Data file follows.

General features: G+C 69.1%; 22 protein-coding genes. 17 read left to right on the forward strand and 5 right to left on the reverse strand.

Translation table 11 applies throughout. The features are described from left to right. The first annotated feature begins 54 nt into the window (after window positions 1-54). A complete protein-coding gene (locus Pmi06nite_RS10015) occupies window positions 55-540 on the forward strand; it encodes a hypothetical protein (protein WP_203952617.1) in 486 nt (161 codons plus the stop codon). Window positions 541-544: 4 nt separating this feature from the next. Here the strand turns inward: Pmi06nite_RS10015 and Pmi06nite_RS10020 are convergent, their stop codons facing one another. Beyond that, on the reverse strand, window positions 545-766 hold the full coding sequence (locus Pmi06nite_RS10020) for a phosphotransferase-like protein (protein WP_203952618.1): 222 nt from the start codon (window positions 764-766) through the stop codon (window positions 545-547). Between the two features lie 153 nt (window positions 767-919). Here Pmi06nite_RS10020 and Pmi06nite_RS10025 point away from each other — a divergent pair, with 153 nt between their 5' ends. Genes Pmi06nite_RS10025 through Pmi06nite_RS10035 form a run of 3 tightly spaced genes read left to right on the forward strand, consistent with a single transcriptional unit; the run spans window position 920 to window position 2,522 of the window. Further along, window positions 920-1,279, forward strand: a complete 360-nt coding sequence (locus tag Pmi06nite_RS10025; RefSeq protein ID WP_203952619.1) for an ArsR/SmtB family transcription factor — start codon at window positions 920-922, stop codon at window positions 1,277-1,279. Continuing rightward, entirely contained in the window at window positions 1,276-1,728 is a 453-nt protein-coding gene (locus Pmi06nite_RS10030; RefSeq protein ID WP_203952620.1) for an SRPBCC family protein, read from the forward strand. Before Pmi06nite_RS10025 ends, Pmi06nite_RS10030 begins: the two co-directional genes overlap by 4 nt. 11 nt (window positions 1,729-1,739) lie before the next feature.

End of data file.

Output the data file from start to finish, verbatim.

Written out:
General features: G+C 69.1%; 22 protein-coding genes. 17 read left to right on the forward strand and 5 right to left on the reverse strand.

Translation table 11 applies throughout. The features are described from left to right. The first annotated feature begins 54 nt into the window (after window positions 1-54). A complete protein-coding gene (locus Pmi06nite_RS10015) occupies window positions 55-540 on the forward strand; it encodes a hypothetical protein (protein WP_203952617.1) in 486 nt (161 codons plus the stop codon). Window positions 541-544: 4 nt separating this feature from the next. Here the strand turns inward: Pmi06nite_RS10015 and Pmi06nite_RS10020 are convergent, their stop codons facing one another. Beyond that, on the reverse strand, window positions 545-766 hold the full coding sequence (locus Pmi06nite_RS10020) for a phosphotransferase-like protein (protein WP_203952618.1): 222 nt from the start codon (window positions 764-766) through the stop codon (window positions 545-547). Between the two features lie 153 nt (window positions 767-919). Here Pmi06nite_RS10020 and Pmi06nite_RS10025 point away from each other — a divergent pair, with 153 nt between their 5' ends. Genes Pmi06nite_RS10025 through Pmi06nite_RS10035 form a run of 3 tightly spaced genes read left to right on the forward strand, consistent with a single transcriptional unit; the run spans window position 920 to window position 2,522 of the window. Further along, window positions 920-1,279, forward strand: a complete 360-nt coding sequence (locus tag Pmi06nite_RS10025; RefSeq protein ID WP_203952619.1) for an ArsR/SmtB family transcription factor — start codon at window positions 920-922, stop codon at window positions 1,277-1,279. Continuing rightward, entirely contained in the window at window positions 1,276-1,728 is a 453-nt protein-coding gene (locus Pmi06nite_RS10030; RefSeq protein ID WP_203952620.1) for an SRPBCC family protein, read from the forward strand. Before Pmi06nite_RS10025 ends, Pmi06nite_RS10030 begins: the two co-directional genes overlap by 4 nt. 11 nt (window positions 1,729-1,739) lie before the next feature.